This chapter examines the Java Remote Method Invocation (RMI) API -- Java’s native scheme for creating and using remote objects. Java RMI provides the following elements:
Remote object implementations
Client interfaces, or stubs, to remote objects
A remote object registry for finding objects on the network
A facility for automatically creating (activating) remote objects on-demand
A network protocol for communication between remote objects and their client
Each of these elements (except the last
one) has a Java interface defined for it within the
java.rmi package and its subpackages, which
comprise the RMI API. Using these interfaces, you can develop remote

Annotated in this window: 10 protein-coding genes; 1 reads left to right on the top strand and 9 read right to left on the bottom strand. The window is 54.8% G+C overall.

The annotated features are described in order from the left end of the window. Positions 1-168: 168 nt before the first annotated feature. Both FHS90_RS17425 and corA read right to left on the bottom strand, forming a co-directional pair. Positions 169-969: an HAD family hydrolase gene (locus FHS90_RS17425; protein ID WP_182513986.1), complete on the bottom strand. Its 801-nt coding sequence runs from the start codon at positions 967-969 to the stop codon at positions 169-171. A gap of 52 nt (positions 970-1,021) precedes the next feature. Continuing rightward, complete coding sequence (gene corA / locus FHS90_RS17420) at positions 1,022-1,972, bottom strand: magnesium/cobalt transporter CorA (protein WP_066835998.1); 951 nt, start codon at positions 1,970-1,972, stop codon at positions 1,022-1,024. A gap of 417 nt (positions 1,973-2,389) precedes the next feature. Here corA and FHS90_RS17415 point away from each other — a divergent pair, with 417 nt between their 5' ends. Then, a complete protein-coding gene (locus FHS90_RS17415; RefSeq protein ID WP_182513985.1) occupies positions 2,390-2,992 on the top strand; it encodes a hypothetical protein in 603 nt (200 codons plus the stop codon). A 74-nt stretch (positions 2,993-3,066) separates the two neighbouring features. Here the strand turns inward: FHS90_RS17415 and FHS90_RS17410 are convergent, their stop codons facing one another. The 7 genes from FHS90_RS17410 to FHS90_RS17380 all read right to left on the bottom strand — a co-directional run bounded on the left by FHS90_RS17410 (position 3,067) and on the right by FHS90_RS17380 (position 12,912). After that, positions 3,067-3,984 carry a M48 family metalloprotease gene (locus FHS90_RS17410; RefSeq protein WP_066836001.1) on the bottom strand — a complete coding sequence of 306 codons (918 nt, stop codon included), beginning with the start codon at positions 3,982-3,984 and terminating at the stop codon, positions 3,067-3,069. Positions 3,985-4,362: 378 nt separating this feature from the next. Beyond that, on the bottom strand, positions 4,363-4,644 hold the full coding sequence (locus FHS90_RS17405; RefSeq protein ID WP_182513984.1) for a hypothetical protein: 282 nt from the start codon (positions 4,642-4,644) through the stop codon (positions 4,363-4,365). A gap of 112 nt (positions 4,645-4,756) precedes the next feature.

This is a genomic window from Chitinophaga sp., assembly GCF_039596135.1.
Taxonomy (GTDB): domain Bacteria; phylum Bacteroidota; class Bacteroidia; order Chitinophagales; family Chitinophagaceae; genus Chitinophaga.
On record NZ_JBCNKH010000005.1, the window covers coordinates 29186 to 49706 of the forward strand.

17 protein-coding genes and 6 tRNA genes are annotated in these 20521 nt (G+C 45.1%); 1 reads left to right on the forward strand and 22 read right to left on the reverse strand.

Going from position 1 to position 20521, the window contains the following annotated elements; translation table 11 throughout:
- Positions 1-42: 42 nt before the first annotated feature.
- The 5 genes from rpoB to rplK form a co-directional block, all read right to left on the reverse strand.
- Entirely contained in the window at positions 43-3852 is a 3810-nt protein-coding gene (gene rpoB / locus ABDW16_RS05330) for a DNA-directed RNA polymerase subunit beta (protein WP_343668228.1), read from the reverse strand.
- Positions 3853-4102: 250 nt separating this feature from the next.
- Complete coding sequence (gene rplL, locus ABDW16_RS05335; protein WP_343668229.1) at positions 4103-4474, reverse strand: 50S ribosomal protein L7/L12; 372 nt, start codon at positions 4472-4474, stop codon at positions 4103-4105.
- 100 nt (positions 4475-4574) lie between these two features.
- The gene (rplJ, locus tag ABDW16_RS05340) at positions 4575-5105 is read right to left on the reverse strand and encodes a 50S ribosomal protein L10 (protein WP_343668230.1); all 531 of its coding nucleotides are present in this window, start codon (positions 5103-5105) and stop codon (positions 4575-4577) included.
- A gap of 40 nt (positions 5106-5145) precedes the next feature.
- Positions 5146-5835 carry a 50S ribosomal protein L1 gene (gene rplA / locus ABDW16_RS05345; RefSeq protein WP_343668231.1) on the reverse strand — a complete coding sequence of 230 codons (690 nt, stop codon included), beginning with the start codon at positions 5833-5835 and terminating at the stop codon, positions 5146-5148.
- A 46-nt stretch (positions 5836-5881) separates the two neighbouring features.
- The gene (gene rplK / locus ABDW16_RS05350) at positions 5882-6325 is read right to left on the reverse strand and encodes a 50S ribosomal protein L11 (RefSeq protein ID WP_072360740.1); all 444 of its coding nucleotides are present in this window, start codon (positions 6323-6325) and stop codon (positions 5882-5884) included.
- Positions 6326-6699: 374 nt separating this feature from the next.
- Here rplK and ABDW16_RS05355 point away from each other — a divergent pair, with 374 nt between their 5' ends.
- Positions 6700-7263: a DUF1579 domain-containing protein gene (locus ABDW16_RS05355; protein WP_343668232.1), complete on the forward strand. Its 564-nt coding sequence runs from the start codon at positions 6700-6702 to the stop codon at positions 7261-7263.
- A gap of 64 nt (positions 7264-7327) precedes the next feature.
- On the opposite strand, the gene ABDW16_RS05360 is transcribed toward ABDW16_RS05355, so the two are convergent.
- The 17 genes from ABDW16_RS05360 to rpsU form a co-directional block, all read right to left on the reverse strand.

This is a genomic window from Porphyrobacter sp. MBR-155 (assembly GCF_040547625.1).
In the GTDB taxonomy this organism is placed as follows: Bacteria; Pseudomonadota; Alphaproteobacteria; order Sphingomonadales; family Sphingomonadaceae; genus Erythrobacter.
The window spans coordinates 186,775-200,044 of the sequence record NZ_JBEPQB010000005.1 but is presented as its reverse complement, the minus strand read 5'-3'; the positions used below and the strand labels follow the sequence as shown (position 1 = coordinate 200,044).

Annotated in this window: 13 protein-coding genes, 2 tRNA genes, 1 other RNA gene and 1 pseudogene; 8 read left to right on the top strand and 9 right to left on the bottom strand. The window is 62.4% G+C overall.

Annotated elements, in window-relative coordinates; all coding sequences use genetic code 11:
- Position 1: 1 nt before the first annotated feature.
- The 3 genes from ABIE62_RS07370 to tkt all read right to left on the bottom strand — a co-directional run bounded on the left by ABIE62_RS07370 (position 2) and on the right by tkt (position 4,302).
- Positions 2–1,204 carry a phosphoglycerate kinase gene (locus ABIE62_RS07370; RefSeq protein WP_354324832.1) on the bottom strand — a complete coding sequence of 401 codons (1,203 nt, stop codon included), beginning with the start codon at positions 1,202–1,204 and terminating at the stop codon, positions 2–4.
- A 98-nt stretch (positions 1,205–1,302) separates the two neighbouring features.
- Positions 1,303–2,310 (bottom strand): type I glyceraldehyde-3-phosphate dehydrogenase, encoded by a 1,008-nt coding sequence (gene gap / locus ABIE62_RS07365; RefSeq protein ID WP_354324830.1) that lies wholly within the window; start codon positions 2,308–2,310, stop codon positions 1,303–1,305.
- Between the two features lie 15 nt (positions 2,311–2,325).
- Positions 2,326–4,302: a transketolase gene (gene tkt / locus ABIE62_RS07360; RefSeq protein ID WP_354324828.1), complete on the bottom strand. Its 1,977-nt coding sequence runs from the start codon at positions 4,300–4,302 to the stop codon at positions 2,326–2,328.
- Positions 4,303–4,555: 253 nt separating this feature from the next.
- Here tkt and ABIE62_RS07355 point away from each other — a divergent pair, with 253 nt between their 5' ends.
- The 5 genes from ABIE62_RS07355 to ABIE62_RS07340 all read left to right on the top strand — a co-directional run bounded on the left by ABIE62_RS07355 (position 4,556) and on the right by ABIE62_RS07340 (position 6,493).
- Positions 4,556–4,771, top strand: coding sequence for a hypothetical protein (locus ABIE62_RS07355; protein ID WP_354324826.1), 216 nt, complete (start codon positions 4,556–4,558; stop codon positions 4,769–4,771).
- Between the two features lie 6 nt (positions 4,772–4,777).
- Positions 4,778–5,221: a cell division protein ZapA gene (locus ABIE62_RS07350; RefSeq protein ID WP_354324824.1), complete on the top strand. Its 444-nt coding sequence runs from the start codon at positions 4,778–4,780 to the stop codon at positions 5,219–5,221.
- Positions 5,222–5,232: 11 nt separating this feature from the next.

objects and the clients that use them to create a distributed
application that resides on hosts across the network.
RMI is the distributed object system that is built into the core Java environment. You can think of RMI as a built-in facility for Java that allows you to interact with objects that are actually running in Java virtual machines on remote hosts on the network. With RMI (and other distributed object APIs we discuss in this book), you can get a reference to an object that “lives” in a remote process and invokes methods on it as if it were a local object running within the same virtual machine as your code (hence the name, “Remote Method Invocation API”).
Another way to characterize RMI (and other remote object schemes) is in terms of the granularity of the distribution ...